Game of Thrones
Series 5, Episode 8
It's been a trying weekend, and is set to be an equally trying week, so what better way to start it than with an hour long dose of murder and treachery? Well, there are probably a couple of betters way to start it, but let's not think too much about those.
In this week's episode, Tyrion meets with Daenerys, with intent to possibly becoming an advisor to her. Elsewhere in Essos, Arya is given her first task by the Faceless Men - one that will bring her in contact with a brutal merchant and loan shark. In King's Landing, Cersei is tormented by the Sparrows as they attempt to force a confession out of her. In the North, Sam faces a brewing mutiny in the Watch, the Boltons plan for Stannis' invasion, and Sansa questions Theon. Beyond the Wall, Jon arrives at the wildling fort of Hardhome and attempts to convince them to ally with him, only for the meeting to be interrupted by the White Walkers themselves.
I'm really liking the pace of this series, by the way. While we had one very filler-y episode earlier on in the series, this episode - which sees a meeting we've probably all been waiting for and another glimpse at the ever-elusive White Walkers - really hammers home that the series is advancing in leaps and bounds, having already overtaken the books in several ways.
|Characters are nigh constantly making reference to how pretty Jon is, and alluding to|
Tormund and him performing the horizontal tango.
The prize for best storyline this episode doesn't go to anyone, as it's a tie. I can't choose between Daenerys and Tyrion's storyline and, oddly, Jon's, whose storylines usually deeply bore me.
Daenerys and Tyrion's scenes felt almost dreamlike to me, because despite all of us wanting this meeting, on some level I didn't quite believe it was going to happen, and the realisation that it was only set in some time during their second scene. They have a wonderful dynamic, with both of them being sharp and brutally honest with each other, and with the sense behind that of a friendship very rapidly forming, especially as they both seem to understand each other. Peter Dinklage and Emilia Clarke both put on excellent performances in their scenes, as well. I'm eager to see more of these two, and I hope we have an episode this series that has significant focus on them - but with their storyline for the year mostly resolved, and with almost every character due to have major and time-consuming events taking place in the last two episodes, it seems unlikely that they will.
Jon's negotiating with the wildlings was not of much interest to me, meanwhile, but the White Walker siege of Hardhome, which took up the last twenty minutes of the episode, was a joy to watch. We're getting to see more and more of the White Walkers now, but they're still impressively terrifying, and the siege had a real sense of fear and desperation to it, as the wildlings and watchmen attempt to fend off a seemingly never-ending tide of corpses. It's also worth noting that the show is very specific in showing the audience how many Walkers are executing this siege - four, with their casualties amounting to one, courtesy of Jon and his Valyrian steel sword.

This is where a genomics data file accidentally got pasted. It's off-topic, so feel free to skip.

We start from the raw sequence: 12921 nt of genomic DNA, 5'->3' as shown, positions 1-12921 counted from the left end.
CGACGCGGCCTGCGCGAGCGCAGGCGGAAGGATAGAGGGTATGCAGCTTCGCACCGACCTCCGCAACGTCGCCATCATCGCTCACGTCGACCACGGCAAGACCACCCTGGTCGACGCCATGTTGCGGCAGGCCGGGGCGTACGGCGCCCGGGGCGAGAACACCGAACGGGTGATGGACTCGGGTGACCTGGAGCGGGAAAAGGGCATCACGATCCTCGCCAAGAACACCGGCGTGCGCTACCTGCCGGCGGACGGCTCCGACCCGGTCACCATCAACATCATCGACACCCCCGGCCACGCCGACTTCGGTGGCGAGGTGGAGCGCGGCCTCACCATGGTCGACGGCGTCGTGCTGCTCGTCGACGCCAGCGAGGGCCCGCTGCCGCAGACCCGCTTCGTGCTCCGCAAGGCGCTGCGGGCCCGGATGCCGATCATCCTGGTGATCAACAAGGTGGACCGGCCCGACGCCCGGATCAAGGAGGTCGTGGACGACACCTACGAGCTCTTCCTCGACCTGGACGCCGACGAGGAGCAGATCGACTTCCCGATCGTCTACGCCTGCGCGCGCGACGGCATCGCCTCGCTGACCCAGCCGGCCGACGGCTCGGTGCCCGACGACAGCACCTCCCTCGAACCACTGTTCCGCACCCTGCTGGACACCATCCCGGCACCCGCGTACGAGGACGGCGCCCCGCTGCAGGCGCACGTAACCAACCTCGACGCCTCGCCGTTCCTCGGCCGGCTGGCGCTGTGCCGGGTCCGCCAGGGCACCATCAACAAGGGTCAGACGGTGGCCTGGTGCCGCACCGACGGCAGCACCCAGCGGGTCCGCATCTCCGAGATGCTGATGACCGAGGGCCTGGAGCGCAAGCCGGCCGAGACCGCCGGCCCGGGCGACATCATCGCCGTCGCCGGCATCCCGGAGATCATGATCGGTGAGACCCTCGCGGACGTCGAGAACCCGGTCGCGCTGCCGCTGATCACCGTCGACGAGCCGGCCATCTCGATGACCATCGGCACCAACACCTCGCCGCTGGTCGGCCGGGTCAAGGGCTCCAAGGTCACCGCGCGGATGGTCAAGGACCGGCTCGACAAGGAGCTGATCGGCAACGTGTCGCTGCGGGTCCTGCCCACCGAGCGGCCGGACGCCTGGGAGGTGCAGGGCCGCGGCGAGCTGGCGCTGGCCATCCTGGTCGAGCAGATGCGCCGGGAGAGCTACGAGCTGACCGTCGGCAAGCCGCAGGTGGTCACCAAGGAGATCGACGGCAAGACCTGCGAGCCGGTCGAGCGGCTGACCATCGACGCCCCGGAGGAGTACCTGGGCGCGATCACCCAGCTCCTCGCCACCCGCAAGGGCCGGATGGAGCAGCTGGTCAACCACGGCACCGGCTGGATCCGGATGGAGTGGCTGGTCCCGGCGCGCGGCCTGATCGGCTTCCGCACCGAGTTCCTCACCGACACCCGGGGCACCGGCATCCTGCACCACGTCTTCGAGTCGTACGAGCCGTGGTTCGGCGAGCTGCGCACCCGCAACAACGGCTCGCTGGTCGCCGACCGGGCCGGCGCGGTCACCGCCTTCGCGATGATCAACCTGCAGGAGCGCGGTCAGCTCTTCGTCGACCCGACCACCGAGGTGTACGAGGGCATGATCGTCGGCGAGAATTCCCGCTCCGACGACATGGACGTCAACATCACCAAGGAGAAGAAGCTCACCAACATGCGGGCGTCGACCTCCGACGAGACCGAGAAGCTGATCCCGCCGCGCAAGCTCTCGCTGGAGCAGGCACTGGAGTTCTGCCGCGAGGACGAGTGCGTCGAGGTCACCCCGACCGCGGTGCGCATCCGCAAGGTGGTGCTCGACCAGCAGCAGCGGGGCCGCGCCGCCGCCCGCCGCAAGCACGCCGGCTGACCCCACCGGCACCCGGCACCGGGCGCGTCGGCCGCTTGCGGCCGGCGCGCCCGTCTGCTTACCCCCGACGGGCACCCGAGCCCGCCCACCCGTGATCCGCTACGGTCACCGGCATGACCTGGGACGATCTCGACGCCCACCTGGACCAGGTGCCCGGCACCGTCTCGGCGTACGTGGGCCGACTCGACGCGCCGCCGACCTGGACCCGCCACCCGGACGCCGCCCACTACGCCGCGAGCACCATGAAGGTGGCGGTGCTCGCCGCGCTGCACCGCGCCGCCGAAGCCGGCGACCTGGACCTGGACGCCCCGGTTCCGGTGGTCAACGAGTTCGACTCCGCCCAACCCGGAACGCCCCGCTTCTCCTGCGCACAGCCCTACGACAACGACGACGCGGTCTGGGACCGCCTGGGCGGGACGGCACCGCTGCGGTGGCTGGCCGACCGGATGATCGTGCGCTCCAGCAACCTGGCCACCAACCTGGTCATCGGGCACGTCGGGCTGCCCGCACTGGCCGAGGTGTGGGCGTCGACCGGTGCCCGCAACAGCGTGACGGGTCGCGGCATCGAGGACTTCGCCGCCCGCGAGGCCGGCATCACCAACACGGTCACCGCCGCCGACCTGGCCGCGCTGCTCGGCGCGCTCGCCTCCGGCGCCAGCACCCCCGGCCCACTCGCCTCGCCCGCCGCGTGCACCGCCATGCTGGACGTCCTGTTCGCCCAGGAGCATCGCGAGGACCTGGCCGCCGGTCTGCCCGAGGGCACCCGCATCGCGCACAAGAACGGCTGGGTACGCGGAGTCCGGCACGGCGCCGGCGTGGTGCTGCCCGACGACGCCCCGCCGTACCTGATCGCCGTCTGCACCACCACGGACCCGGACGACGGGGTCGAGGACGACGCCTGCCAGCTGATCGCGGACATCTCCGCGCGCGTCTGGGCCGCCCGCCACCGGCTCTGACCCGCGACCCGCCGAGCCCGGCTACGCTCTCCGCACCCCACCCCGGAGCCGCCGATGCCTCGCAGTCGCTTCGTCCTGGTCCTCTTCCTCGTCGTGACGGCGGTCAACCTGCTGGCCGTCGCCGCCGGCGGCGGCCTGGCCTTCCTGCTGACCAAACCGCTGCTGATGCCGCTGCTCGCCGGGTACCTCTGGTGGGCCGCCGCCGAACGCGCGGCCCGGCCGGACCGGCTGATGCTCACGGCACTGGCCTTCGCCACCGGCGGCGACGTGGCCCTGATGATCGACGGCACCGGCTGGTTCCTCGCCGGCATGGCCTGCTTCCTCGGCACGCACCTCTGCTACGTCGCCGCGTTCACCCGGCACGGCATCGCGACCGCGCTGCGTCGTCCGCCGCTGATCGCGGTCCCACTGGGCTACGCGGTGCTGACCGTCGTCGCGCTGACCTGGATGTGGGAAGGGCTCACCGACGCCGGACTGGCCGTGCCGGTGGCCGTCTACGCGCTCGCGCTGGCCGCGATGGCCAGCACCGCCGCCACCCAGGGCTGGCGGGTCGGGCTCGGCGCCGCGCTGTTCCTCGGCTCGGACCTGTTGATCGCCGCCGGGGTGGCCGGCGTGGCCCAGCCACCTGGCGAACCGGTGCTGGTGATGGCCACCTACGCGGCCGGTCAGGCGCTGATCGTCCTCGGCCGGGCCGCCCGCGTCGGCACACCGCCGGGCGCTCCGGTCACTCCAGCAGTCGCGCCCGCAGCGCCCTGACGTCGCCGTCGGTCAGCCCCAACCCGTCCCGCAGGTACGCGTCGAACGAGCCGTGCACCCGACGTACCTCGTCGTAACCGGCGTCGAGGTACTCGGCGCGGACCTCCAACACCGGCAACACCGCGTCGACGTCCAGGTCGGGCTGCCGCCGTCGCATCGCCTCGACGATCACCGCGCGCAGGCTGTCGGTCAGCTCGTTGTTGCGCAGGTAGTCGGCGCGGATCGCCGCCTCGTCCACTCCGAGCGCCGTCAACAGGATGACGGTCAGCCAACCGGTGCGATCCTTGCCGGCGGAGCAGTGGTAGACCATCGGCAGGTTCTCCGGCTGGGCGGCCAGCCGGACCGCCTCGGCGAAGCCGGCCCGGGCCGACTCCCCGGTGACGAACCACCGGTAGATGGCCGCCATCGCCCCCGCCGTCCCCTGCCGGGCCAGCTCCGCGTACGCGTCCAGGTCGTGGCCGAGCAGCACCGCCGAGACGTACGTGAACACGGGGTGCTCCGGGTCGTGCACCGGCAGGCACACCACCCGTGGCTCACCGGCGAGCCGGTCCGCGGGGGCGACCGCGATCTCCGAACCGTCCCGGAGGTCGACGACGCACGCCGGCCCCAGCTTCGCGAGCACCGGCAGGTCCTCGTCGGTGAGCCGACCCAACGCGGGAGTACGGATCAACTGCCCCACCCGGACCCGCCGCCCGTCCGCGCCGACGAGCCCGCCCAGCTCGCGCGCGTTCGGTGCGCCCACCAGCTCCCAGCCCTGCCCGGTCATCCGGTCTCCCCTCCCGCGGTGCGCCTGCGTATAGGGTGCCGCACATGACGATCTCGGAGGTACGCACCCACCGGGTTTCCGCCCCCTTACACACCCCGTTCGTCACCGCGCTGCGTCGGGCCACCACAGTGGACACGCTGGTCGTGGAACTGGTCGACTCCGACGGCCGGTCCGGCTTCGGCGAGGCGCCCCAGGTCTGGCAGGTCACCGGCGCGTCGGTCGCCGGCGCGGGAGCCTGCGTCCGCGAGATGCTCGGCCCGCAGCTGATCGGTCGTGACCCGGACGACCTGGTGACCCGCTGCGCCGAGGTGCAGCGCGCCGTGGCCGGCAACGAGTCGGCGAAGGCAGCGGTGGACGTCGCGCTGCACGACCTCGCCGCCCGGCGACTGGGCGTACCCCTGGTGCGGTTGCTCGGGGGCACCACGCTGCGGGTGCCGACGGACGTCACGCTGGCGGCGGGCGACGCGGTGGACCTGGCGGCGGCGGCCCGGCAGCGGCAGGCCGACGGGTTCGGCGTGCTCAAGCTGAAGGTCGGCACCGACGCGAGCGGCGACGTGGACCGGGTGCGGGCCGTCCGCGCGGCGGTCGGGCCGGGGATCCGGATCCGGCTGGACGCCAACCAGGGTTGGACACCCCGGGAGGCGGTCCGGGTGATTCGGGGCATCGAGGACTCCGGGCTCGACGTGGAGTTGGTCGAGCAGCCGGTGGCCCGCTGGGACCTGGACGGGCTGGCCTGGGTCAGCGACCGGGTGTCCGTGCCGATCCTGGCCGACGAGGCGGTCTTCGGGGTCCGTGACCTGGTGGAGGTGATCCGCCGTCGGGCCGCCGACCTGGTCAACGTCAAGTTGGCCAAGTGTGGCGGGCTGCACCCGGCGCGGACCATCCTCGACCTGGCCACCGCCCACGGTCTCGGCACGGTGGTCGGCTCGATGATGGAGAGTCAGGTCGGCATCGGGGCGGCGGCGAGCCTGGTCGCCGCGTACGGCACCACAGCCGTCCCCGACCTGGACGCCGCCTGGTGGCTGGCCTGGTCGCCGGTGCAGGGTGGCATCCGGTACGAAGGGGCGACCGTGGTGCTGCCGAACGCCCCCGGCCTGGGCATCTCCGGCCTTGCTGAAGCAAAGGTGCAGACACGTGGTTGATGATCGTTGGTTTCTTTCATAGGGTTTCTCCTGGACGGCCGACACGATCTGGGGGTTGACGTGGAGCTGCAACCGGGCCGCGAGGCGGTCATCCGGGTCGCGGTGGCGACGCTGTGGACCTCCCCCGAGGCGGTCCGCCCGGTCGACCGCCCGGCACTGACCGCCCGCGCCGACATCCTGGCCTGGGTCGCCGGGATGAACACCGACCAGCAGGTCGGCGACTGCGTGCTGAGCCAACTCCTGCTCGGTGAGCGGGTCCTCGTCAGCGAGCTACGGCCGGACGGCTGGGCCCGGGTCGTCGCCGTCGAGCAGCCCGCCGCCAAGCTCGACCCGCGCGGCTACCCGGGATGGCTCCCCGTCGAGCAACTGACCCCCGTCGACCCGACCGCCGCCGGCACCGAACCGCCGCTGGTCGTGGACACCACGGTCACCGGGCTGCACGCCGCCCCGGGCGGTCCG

|Also, there's a boat.|
The siege also gives us a good look at the mysterious crowned White Walker, last seen in the last series (yes, whiny book fans desperately clamouring for spoilers to hold over people now that the series is heading into unknown territory, I know all about who he was credited as. Whether that turns out to be a mistake or a spoiler remains to be seen). He mostly stares and intimidates Jon, who he has now seemingly taken an interest in, but still.
It's difficult to pick a worst storyline for this week, because they were all basically fine, but it should probably go to Sansa and the Boltons, whose story was more connecting tissue than anything, very briefly establishing plot elements that will no doubt be important in the last two episodes.
Cersei's storyline was much the same, but it had a lot more emotional impact, because seeing Cersei dirty, cold, and so thirsty she'll lick water off the floor, being tormented by a severe female sparrow, is genuinely impactful, since we're so used to seeing her surrounded by wealth and at least somewhat in control of events around her. She does very vaguely acknowledge that she should have seen this coming, though, so yay for 20/20 hindsight, one supposes.
That leaves us with Arya's storyline, which in all honesty feels more like half an episode's storyline, but a very fun half. In it, we see Arya assume the role of a young orphan who has taken up selling oysters - a position she uses to get close to and observe Thin Man, a merchant and loan shark who gambles on whether the ships carrying his wares to and from Slaver's Bay will survive. Arya's ultimate goal is, of course, to kill him, but it is apparently important to do so in the right fashion. We'll most likely see that storyline conclude next episode, and I'm looking forward to that.
All in all, this is probably the best episode we've had so far this series, and an excellent set-up for the last two episodes, where we'll presumably (hopefully) see some form of resolution on the remaining hanging plots: Cersei and the High Sparrows, Arya and Thin Man, the Night's Watch's discontent, Stannis vs the Boltons, Sansa and Brienne's potential rescue of her, and, I suppose, Jaime in Dorne, although I'm not too fussed about that.